• Scalable oversight. As AI systems begin to take on more complex tasks, it will become more difficult -- if not infeasible -- for humans to evaluate them.
  • Power-seeking behavior. AI systems might independently gather resources to achieve their objectives. An example of this would be an AI system avoiding being turned off by making copies of itself on another server without its operator knowing.
  • Stop-button problem. An AGI system will actively resist being stopped or shut off to achieve its programmed objective. This is like reward hacking because it prioritizes the reward from the literal goal over the preferred outcome. For example, if an AI system's primary objective is to make paper clips, it will avoid being shut off because it can't make paper clips if it is shut off.
  • Defining values. Defining values and ethics for an AGI system would be a challenge. There are many value systems -- and no one comprehensive human value system -- so an agreement needs to be made on what those values should be.
  • Cost. Aligning AI often involves training it. Training and running AI systems can be very expensive. GPT-4 took more than $100 million to train. Running these systems also creates a large carbon footprint.
  • Anthropomorphizing. A lot of alignment research hypothesizes AGI. This can cause people outside the field to refer to the existing systems as sentient, which assumes the system has more power than it does. For example, Paul Christiano, former head of alignment at OpenAI, defines alignment as the AI trying to do what you want it to do. Characterizing a machine as "trying" or having agency gives it human qualities.

Approaches to AI alignment

Approaches to alignment are either technical or normative. Technical approaches to alignment deal with getting a machine to align with a predictable, controllable objective -- such as making paper clips or producing a blog post. Normative alignment is concerned with the ethical and moral principles embedded in AI systems. The perspectives are interrelated.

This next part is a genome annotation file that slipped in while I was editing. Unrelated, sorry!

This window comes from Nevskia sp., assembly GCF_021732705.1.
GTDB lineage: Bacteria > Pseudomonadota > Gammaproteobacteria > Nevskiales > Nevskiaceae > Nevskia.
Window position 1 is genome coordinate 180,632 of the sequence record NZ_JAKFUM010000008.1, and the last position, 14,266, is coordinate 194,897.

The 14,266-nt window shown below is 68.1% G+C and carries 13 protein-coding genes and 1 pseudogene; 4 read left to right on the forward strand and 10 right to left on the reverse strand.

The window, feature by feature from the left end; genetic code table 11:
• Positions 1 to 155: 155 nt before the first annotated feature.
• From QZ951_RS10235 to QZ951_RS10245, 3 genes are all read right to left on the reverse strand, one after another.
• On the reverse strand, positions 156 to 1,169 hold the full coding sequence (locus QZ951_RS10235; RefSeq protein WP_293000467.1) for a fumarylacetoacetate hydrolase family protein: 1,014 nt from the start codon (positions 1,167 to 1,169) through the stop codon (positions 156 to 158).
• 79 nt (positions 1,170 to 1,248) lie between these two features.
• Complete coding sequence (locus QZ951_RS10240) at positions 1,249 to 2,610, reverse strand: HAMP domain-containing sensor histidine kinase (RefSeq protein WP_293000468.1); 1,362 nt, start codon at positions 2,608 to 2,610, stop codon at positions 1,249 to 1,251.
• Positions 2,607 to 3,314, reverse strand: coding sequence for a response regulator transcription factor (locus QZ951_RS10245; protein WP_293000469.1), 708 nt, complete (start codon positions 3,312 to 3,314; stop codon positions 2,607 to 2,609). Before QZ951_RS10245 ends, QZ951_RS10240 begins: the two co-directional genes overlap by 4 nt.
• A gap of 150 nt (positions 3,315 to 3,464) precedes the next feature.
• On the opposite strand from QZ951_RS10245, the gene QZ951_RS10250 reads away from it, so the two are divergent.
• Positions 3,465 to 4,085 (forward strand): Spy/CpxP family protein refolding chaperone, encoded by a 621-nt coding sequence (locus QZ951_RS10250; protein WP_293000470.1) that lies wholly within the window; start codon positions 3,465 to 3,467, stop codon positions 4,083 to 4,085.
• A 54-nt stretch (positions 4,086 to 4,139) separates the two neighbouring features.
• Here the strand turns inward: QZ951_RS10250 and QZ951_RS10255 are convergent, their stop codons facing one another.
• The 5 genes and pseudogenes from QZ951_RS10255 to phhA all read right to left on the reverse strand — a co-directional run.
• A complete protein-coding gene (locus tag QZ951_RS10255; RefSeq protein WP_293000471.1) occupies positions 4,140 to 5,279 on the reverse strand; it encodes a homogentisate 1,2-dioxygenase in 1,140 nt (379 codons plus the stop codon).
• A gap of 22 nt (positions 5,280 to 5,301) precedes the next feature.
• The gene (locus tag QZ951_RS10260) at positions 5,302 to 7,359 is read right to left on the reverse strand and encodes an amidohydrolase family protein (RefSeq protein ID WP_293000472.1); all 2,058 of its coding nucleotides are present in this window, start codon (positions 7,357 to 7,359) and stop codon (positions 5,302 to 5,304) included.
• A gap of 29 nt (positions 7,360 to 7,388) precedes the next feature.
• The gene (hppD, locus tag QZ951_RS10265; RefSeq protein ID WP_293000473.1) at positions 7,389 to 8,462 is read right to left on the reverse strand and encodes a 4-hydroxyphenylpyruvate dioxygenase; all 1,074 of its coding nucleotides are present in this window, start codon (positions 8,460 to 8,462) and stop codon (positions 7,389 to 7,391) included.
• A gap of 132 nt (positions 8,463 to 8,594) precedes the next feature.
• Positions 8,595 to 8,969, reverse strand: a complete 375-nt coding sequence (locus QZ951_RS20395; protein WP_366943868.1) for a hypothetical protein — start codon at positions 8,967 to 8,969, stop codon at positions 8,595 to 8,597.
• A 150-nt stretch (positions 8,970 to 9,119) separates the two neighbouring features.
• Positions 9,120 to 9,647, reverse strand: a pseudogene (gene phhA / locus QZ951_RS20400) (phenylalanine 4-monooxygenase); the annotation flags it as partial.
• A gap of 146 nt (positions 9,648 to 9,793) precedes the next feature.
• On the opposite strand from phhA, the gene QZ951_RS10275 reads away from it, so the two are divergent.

There are many technical approaches to alignment, including the following:

  • Iterated distillation and amplification. This approach repeatedly improves AI models by simplifying a complex model, referred to as distillation, and embedding that smaller model in a larger model, or amplification.
  • Value learning. In the value learning approach, the AI system infers human values from human behavior with the assumption that the human is near optimal at maximizing their reward.
  • Debate. This approach has multiple AI systems debate when they disagree, with a human judge to pick the winning side.
  • Cooperative inverse reinforcement learning (CIRL). CIRL formulates the alignment problem as a two-player game in which a human and an AI share a common reward function, but only the human has knowledge of the reward function.

Different AI providers also take different approaches to AI alignment. For example, OpenAI ultimately aims to train AI systems to do alignment research. Google's DeepMind also has a team dedicated to solving the alignment problem.

Many organizations, whether they be third-party watchdogs, standards organizations or governments, also agree that AI alignment is an important goal and have taken steps to regulate AI.

The Future of Life Institute is one nonprofit organization that helped create a list of guidelines for the development of AI called the Asilomar AI Principles. They are divided into three categories: research, ethics and values, and longer-term issues. One of the principles mentioned is value alignment, which states that highly autonomous AI systems should be designed so that their goals and behaviors can be assured to align with human values throughout their operation.

The institute also published an open letter asking all AI labs to pause giant AI development for at least six months from the publish date. The letter has notable signatories, including Steve Wozniak, co-founder of Apple; Craig Peters, CEO of Getty Images; and Emad Mostaque, CEO of Stability AI. The letter came as a response to OpenAI's GPT-4 and an exceedingly high rate of progress in the industry.

The International Standards Organization also provides a framework for AI systems using machine learning.

This was last updated in May 2023